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McKenzie, Michael A. Ethics in Fire Investigation, Continuation. Investigator's Digest. National Fire & Arson Report. Vol 14, No. 1 (March 1996). p 6-8.

Abstract: This article is a continuation of "Ethics in Fire Investigation" that was originally printed in the National Fire & Arson Report, Vol. 13, No.4.

The International Association of Arson Investigators (IAAI) has developed a Code of Ethics which it calls upon its members to follow on a daily basis. Ethics five through ten are as follows:

I will avoid alliances with those whose goals are inconsistent with an honest and unbiased investigation

I will make no claim to professional qualifications which I do not possess

I will share all publicity equally with my fellow investigators, whether such publicity is favorable or unfavorable

I will be loyal to my superiors, to my subordinates and to the organization I represent

I will bear in mind that I am a truth-seeker, not a case-maker; that it is more important to protect the innocent than to convict the guilty

When considering these points from the perspective of an investigator's day-to-day responsibilities, they can be expanded.

Not only are investigators expected to uphold the standards of their organizations, but they should not associate professionally with anyone who does not behave accordingly. Understand that you may one day need to expose a colleague for improper actions.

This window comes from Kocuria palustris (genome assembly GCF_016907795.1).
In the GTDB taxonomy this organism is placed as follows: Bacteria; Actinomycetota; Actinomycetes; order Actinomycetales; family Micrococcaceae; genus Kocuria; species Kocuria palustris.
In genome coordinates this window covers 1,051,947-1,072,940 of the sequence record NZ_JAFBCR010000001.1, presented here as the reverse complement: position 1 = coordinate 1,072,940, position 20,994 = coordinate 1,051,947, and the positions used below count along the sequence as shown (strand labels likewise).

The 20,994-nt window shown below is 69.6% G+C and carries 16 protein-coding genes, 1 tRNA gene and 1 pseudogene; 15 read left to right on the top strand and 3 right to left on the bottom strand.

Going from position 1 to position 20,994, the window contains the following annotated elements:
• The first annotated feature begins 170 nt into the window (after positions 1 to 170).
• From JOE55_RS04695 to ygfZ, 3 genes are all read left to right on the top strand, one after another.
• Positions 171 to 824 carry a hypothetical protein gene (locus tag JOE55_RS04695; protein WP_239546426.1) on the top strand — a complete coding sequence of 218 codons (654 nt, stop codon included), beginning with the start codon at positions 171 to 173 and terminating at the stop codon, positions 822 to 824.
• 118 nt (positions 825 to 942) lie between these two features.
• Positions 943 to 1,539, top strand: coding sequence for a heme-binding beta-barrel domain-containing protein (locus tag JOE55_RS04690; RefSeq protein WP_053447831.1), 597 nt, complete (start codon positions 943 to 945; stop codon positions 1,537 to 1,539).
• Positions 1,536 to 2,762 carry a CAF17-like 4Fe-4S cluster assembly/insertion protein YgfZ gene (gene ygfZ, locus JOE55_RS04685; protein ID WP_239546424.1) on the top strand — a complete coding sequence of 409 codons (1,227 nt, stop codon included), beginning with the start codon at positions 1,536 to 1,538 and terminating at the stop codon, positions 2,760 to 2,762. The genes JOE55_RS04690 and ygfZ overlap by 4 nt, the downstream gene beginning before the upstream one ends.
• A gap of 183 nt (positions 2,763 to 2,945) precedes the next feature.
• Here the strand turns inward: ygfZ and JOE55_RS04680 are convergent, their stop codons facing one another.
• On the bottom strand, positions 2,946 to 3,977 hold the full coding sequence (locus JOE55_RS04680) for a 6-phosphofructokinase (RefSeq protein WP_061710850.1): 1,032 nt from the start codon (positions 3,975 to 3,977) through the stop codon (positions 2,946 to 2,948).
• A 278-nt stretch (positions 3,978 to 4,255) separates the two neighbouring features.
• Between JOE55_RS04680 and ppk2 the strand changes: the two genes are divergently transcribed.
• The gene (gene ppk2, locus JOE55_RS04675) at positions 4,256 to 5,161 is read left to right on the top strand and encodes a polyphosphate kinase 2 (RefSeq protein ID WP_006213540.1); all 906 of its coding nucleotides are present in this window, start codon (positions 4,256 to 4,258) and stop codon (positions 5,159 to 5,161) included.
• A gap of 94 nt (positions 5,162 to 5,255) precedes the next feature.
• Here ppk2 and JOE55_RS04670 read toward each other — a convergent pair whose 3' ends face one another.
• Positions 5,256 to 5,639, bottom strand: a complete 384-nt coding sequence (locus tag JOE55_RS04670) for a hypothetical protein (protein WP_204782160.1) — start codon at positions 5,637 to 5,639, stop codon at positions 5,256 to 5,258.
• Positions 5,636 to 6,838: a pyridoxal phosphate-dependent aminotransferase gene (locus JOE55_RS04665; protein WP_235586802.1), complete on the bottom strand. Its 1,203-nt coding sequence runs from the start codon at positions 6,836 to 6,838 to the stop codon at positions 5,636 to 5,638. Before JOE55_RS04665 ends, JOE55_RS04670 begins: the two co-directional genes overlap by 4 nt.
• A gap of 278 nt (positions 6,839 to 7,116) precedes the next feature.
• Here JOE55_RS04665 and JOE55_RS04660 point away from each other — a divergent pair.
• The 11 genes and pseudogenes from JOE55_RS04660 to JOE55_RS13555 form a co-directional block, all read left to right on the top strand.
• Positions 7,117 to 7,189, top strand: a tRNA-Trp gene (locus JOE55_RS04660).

Recognize that testimony, once given, is virtually written in stone. Donít damage your credibility for the sake of looking good on the stand or competing for credentials.

Understand why the ìwhole is always equal to the sum of its parts.î No one member of an investigative team can be solely credited for an investigative success or failure. Praise and blame are absorbed by the team as a whole.

Loyalty is highly desirable, but remember, honor comes before even loyalty.

Finally, investigators must always remember that their professional opinions have the power to put someone in prison, to guarantee a cash settlement, or to prevent a settlement from being awarded. With so much riding on the results of the investigation, the discovery of truth should always be the primary motivation. That and the fact that all fire scenes are "presumed innocent until proven guilty."

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